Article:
One of geology's more fascinating mysteries concerns the formation of concretions. Concretions are structures within rock that differ in form and/or composition from the matrix. Often, they form around an impurity of some sort, say, a tiny fossil. If concretions were all nicely spherical or crystalline in shape, we might be able to explain them as we do with the oyster's pearl and winter's snow-flake. Unfortunately for the theorists, concretions usually come in bizarre shapes -- shapes an avant garde sculptor might appreciate. Not only do concretions come in weird geometries but they may be replicated in prodigious numbers, like the famous Kimmeridge "coal money." Additionally, some flint concretions are arrayed in thick chalk beds in amazingly regular three-dimensional arrays that tax the ingenuity of any theorist.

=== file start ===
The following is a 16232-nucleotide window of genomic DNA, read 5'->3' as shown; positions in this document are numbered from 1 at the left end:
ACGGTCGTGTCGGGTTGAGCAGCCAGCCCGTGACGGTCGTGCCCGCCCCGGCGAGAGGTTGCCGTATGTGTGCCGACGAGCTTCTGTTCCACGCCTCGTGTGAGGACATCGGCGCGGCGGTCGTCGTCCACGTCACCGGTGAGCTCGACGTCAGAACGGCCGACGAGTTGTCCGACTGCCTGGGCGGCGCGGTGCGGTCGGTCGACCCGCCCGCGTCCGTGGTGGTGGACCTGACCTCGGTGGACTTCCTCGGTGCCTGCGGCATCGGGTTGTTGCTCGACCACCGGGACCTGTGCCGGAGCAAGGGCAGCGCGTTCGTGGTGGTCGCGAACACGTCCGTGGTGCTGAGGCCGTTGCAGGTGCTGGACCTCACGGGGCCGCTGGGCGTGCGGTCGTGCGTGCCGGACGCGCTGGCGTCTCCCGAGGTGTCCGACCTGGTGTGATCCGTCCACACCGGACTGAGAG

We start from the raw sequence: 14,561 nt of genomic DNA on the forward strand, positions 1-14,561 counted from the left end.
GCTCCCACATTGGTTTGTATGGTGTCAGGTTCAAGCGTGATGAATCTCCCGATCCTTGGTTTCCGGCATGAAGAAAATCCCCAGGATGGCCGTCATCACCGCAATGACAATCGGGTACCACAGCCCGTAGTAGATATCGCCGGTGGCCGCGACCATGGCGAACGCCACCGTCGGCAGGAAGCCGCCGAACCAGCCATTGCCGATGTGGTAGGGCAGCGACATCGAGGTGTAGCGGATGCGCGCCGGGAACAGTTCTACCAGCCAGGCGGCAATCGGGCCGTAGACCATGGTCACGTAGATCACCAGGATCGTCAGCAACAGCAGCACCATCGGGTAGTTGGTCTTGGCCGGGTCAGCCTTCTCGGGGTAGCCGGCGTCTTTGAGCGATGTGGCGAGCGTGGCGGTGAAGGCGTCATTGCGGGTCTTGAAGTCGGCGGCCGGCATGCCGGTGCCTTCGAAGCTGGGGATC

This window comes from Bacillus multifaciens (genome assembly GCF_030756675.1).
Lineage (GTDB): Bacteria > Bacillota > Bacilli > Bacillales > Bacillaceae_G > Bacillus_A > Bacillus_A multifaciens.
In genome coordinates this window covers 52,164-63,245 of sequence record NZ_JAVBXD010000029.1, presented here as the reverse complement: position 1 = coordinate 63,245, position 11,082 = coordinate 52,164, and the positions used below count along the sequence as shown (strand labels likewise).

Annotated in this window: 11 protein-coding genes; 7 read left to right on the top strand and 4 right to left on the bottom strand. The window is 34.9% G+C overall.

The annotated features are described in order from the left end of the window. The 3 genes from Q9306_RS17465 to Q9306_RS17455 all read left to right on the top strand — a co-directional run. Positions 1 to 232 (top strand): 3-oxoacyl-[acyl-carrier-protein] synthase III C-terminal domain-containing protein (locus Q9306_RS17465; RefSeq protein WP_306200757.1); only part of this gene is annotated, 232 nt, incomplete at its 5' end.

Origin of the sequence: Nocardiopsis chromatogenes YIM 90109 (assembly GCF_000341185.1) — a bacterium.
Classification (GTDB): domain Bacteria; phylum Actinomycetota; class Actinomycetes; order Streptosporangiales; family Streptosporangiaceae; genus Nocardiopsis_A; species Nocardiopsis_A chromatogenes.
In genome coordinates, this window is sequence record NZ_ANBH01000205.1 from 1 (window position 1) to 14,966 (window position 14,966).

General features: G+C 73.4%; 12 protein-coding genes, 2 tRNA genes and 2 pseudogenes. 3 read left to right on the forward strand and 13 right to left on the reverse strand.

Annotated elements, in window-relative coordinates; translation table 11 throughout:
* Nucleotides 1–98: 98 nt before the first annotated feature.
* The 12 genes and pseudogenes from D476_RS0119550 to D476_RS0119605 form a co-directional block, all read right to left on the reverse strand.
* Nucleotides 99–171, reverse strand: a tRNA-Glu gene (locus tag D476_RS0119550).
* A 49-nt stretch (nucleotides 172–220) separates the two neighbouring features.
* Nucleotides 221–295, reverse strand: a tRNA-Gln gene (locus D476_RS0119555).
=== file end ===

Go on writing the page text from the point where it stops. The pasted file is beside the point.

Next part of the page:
To illustrate the extremes of nature's inorganic-chemical imagination, we now provide some illustrations from a recent two-part article in Rocks & Minerals and one of our catalog volumes.
(Dietrich, R.V.; "Carbonate Concretions,' Rocks & Minerals, 74:266 and 74:335, 1999. ESA3 in Neglected Geological Anomalies.)
Carbonate concretions ("imatra stones") from Finland. Virtually identical concretions occur in the Connecticut River Valley.
Vertical lines of flint concretions in chalk cliffs near Norfolk, England. Presumably the 3-dimensional array continues in the unexposed matrix behind the visible lines. (From: Neglected Geological Anomalies)
Mace-shaped sand concretions from Mt. Signal Tower, California. The longest measures 28 inches. (From: Neglected Geological Anomalies)